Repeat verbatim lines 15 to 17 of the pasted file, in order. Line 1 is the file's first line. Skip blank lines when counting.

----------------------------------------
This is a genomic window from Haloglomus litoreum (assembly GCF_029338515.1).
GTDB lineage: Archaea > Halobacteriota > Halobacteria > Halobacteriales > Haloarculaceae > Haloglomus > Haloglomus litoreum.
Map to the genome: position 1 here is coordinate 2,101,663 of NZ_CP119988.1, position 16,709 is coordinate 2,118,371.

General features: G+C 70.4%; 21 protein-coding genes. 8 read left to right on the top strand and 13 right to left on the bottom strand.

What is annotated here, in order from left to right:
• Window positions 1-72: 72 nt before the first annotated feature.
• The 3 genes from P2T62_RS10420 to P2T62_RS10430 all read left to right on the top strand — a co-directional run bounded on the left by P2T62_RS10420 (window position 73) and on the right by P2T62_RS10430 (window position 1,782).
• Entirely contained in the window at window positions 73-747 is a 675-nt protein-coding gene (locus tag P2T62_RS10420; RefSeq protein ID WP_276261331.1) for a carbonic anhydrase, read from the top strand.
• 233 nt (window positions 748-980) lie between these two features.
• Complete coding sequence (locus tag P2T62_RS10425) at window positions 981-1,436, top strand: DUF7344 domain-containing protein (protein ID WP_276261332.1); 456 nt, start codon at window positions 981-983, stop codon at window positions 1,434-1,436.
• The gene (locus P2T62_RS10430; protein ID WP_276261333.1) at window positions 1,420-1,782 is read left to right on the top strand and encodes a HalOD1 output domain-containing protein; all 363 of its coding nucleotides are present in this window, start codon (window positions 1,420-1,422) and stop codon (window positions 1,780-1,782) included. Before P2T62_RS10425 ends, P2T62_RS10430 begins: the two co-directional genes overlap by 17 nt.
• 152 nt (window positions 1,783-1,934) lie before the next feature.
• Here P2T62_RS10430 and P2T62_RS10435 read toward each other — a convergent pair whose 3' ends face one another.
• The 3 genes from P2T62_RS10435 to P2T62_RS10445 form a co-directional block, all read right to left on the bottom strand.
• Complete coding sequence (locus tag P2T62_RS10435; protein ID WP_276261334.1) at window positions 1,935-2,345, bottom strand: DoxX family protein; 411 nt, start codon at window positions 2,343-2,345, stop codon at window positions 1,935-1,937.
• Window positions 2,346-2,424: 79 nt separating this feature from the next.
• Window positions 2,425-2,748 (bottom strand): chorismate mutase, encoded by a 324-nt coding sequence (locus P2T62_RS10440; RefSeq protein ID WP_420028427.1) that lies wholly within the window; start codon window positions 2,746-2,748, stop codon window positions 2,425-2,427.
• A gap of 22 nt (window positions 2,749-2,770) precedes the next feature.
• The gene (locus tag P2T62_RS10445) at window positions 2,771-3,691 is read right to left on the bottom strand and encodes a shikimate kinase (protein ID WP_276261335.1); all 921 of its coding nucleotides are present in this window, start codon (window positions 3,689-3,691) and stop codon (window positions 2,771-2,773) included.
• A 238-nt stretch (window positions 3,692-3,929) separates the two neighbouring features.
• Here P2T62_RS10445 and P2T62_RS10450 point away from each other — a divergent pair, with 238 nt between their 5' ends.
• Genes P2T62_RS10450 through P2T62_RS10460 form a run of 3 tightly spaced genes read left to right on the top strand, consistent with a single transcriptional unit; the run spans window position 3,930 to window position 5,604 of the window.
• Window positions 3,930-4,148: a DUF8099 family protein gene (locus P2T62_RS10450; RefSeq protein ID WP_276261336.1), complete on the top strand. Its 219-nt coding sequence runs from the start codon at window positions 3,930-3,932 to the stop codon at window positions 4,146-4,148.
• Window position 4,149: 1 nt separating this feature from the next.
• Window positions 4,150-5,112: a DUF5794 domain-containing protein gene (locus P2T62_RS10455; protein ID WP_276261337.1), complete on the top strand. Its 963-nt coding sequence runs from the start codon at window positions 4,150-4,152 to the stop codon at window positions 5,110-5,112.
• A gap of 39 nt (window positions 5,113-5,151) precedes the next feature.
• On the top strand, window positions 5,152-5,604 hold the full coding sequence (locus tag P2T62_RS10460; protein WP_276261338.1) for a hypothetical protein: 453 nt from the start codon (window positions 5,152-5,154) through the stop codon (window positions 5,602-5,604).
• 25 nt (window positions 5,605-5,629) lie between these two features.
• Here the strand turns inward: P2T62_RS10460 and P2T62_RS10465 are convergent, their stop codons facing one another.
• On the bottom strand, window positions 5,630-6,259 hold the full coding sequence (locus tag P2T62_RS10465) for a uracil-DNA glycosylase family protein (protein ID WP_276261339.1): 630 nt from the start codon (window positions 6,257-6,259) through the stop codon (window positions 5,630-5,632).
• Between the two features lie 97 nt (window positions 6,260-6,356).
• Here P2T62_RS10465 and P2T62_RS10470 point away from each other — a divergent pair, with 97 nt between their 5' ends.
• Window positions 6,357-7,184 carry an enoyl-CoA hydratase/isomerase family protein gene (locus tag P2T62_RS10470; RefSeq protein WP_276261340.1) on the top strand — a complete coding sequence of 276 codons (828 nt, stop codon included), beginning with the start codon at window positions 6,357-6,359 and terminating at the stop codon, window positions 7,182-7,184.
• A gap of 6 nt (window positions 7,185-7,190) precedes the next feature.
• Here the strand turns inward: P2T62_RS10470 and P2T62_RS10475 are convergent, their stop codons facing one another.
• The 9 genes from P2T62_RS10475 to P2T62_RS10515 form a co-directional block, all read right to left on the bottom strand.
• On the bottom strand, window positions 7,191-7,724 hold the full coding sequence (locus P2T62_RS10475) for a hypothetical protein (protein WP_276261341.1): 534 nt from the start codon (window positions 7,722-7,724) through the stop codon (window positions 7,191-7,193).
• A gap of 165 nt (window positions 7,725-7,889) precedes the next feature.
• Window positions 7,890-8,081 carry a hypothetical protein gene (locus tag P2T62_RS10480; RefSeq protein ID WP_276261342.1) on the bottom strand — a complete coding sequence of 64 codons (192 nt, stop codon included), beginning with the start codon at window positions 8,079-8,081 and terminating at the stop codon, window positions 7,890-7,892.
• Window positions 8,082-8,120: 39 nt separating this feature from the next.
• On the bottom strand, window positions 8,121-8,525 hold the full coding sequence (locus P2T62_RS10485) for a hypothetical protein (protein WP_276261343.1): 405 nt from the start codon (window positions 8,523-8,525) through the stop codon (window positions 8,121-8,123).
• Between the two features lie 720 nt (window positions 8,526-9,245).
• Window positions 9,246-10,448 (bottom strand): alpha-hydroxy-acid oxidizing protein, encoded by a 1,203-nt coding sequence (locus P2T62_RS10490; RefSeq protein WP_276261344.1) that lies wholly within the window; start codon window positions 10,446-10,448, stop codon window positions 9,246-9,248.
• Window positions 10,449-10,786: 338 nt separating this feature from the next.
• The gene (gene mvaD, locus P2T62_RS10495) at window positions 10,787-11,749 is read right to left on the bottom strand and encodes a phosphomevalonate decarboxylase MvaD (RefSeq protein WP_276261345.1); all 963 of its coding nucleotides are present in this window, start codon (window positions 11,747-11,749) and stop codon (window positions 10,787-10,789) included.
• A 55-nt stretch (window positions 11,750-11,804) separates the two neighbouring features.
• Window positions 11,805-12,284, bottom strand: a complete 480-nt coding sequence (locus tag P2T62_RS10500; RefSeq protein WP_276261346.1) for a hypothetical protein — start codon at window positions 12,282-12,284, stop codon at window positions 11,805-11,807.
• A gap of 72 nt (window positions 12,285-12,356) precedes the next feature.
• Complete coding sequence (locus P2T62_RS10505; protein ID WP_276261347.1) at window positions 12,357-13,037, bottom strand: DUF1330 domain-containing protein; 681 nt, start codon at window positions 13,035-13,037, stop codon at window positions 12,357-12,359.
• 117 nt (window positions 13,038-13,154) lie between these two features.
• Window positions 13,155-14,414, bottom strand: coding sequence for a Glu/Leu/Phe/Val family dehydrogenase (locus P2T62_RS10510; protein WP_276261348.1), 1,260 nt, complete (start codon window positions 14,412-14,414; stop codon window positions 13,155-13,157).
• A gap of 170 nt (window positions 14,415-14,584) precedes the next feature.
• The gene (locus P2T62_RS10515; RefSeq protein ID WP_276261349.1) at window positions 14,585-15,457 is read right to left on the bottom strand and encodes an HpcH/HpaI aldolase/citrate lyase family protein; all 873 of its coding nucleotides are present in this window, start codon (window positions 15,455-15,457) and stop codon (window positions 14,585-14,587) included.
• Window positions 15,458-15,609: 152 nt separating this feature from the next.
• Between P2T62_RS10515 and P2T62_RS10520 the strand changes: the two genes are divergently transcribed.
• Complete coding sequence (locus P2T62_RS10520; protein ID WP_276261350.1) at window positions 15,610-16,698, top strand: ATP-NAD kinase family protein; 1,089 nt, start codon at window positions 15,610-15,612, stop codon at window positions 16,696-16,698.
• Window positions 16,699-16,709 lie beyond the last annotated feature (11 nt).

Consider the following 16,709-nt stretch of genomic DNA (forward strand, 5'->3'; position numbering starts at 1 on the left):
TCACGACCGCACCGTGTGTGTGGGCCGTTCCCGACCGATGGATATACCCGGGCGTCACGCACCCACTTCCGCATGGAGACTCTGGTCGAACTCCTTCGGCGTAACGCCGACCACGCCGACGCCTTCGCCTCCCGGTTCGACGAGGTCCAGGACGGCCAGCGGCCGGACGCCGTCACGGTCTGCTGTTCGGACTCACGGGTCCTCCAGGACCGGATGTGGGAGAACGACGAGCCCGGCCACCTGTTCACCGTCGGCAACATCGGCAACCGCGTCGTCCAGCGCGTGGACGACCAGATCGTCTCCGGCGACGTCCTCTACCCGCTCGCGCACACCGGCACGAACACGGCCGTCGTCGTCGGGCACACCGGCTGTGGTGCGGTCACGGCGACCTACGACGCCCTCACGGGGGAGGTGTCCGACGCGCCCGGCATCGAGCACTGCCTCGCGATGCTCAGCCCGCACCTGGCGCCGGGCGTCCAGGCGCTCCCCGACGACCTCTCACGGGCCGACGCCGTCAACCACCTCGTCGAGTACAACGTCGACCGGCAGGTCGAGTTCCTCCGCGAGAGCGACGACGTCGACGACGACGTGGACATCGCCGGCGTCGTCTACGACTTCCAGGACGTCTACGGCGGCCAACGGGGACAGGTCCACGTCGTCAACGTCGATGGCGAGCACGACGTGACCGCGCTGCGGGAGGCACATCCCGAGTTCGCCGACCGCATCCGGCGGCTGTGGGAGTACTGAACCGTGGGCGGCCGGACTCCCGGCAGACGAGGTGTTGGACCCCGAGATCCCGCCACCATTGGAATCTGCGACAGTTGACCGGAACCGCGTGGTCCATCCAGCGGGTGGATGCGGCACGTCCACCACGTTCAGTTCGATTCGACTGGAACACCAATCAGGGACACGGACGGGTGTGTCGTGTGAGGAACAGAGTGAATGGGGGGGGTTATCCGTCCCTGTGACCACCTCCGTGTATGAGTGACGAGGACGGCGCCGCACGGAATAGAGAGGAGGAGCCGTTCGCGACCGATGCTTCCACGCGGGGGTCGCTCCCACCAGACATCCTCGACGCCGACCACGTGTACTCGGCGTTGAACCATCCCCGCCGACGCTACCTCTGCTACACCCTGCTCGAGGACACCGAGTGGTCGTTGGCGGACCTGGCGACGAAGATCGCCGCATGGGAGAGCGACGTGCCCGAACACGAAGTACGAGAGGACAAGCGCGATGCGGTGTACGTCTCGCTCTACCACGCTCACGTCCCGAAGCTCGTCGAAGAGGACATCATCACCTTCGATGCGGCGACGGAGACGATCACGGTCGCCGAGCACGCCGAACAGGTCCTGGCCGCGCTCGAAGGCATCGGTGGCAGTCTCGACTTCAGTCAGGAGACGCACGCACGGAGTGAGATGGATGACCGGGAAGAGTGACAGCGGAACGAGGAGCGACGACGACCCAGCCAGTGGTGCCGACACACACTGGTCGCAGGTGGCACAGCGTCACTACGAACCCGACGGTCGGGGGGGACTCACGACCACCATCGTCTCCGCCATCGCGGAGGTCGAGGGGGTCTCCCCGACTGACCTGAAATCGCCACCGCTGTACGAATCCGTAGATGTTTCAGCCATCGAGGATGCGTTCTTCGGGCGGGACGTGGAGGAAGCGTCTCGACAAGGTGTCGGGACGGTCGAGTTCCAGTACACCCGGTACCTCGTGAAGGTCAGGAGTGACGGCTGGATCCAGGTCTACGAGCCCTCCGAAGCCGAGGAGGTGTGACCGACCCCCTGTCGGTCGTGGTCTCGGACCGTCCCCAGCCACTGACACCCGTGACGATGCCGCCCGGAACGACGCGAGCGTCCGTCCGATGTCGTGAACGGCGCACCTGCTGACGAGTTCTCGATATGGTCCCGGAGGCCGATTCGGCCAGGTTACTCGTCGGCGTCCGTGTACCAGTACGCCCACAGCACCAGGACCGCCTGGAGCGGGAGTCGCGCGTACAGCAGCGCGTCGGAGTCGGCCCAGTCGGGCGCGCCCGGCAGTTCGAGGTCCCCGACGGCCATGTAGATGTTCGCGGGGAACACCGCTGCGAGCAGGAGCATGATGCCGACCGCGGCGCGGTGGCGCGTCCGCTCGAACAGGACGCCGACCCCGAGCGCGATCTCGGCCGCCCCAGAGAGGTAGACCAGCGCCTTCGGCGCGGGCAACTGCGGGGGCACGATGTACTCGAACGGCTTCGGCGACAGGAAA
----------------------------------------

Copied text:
• Complete coding sequence (locus tag P2T62_RS10435; protein ID WP_276261334.1) at window positions 1,935-2,345, bottom strand: DoxX family protein; 411 nt, start codon at window positions 2,343-2,345, stop codon at window positions 1,935-1,937.
• Window positions 2,346-2,424: 79 nt separating this feature from the next.
• Window positions 2,425-2,748 (bottom strand): chorismate mutase, encoded by a 324-nt coding sequence (locus P2T62_RS10440; RefSeq protein ID WP_420028427.1) that lies wholly within the window; start codon window positions 2,746-2,748, stop codon window positions 2,425-2,427.